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The Rock-itt : August 2010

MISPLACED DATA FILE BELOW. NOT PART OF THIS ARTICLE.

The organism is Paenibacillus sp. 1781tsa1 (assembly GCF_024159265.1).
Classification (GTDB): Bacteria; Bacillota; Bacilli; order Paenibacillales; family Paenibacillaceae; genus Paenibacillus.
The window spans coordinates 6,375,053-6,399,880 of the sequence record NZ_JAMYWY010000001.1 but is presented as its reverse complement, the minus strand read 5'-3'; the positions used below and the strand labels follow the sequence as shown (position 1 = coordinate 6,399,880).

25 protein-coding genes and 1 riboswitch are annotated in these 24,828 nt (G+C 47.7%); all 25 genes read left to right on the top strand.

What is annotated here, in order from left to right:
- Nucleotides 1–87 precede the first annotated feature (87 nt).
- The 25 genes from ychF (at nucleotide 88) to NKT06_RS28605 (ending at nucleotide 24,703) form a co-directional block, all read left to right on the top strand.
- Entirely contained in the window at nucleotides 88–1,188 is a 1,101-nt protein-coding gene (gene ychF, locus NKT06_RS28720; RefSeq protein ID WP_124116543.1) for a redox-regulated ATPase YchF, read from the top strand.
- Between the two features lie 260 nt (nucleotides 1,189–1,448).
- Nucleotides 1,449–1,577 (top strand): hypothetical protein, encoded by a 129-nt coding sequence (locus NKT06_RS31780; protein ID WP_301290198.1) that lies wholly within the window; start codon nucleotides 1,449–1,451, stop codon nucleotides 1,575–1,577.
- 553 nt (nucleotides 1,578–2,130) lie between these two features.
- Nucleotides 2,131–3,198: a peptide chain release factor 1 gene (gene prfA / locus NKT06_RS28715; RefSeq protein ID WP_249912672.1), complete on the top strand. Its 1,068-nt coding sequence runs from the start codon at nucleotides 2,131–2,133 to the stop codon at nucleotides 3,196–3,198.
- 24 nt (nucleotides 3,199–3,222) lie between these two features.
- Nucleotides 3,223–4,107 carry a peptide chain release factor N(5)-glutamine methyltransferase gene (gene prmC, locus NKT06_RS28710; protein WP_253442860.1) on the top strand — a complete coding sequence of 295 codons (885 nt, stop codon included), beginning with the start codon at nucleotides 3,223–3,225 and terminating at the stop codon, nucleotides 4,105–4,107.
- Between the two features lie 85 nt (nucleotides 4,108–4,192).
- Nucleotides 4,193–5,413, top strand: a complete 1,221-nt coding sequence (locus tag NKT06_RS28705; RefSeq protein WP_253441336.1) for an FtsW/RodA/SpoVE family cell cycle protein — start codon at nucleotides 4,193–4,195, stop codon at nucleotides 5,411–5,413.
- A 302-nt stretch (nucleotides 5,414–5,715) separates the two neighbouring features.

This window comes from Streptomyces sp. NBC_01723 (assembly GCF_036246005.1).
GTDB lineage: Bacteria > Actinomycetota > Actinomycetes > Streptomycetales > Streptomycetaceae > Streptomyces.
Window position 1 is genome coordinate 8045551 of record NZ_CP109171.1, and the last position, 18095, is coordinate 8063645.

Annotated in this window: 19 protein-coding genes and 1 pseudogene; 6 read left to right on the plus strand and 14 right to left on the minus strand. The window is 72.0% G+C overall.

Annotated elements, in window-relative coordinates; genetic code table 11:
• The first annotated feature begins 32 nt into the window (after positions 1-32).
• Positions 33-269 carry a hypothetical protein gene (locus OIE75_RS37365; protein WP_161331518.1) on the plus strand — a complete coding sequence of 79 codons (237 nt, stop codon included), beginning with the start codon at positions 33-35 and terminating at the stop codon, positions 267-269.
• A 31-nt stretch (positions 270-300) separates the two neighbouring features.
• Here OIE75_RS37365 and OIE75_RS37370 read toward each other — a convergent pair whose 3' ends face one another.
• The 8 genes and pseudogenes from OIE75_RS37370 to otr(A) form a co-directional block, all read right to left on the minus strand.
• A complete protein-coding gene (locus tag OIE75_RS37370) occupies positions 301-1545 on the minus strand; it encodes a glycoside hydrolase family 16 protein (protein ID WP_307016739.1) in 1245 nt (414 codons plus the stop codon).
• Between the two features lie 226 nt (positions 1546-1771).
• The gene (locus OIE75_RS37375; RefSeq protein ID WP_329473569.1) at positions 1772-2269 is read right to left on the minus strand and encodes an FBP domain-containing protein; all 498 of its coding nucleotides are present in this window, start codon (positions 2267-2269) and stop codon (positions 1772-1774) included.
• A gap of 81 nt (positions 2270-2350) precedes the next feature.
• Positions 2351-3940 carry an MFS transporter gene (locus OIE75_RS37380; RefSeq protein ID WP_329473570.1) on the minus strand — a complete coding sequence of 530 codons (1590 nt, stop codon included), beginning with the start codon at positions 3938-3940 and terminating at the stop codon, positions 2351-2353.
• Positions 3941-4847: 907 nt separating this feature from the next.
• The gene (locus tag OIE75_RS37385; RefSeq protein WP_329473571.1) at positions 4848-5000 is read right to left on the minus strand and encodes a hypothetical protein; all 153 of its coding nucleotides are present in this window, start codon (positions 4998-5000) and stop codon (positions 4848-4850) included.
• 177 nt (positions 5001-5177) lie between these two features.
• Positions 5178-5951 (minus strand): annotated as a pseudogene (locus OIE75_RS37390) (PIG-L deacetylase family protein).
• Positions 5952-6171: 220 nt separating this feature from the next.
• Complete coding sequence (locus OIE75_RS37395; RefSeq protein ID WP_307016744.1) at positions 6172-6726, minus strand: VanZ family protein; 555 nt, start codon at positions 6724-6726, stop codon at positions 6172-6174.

I got a call a couple of weeks ago from a mate in Christchurch. She was going to be in Sydney for a few hours whilst she changed flights on her way to the Russian Far East. Dr. Melanie Massaro was going to be a lecturer on a voyage that I had been dreaming about doing for a couple of years; Dr. Mel could be my scout on this extraordinary journey. I first met Mel on a voyage down to Antarctica to view the historic huts around the Ross Sea. I always call her the penguin lady because that's a major part of her research but her position at the University of Canterbury is focused on behavioural ecology and conservation biology, so there! Anyhow she is a good mate so I met her off the plane and took her for lunch. In order to get to the Spirit of Enderby which was to be the trip ship, she had to get herself to Northern Japan. From when I stuck her on the plane up to Tokyo she had two days of travel ahead of her to get by plane and rail up to Otaru in the North of Japan. After joining the Spirit of Enderby and the rest of the crew, she had to help prepare the ship during its passage north ready for the passengers to arrive at the Far East Russian port of Korsakov on Sakhalin Island. The cruise is run by Heritage Exhibitions who are based in Christchurch New Zealand. They are a fabulous company to deal with and enable smallish groups of people to see the wonders of the World. They are the only company currently operating a tourist ship in these strange and mysterious waters. This is mostly due to the top guy in the company Rodney Russ who has amazing patience and resilience in dealing with troublesome Russian bureaucracy. Mel was to do two cruises on this trip and we'll join here for the second one which was for 10 days with a major focus on the wild life in this region. They had a rough first night after leaving port heading for the Kuril Islands. The ship only carries a maximum of fifty passengers and around twenty four crew, it's about as big as a Manly Ferry. A great way to travel, no luxury ship but a very comfortable way to see the world. One of the things experienced on the first day on board is the mandatory life boat drill. Lots of folk huddled shoulder to shoulder in a small boat like a cigar tube, great fun until you remember that if disaster strikes this thing will be dropped into the ocean like a cork. Thankfully Heritage only hires Captains who know how to drive properly. It was still blowing a gale the morning after, they were due to make their first landing on Atlasova Island in the Kurils but the Captain decided they had better head South with the wind to the more Southern Kuril Island. Spirits were lifted after they spotted a couple of Sea Otters though. The Birders were very happy, lots of stuff you can only see in these regions. One of the features of these cruises are the lectures where you can learn much from the on board scientists about the flora, fauna and general history of the areas you find yourself in, . They are really enjoyable and help fill the frustrating gaps when you can't make shore landings. Dr. Mel gave a lecture about seabirds as they ploughed South. A message from the Bridge that there were a couple of Sperm whales to be seen finished the day off well. These kind of trips react to what is going on around them, if there is something worth seeing in the middle of the night you'll be awakened by the boat PA system and have the chance to see what all the fuss is about. You also have the chance to sleep on if you want to! Morning on the third day starts at 6.15am, the Enderby is rolling heavily adjacent to the Matua Islands but those that have the stomach for it catch breakfast and get ready to go ashore on The Spirit of Enderby in Olga Bay, Kamchatka, Kronotski, nice volcano in the distance Dr. Mel amongst the monster Murdock on Urup Island, one of the Southern Kuril Islands It's a wild region; this is a house on Iterup Island, still occupied!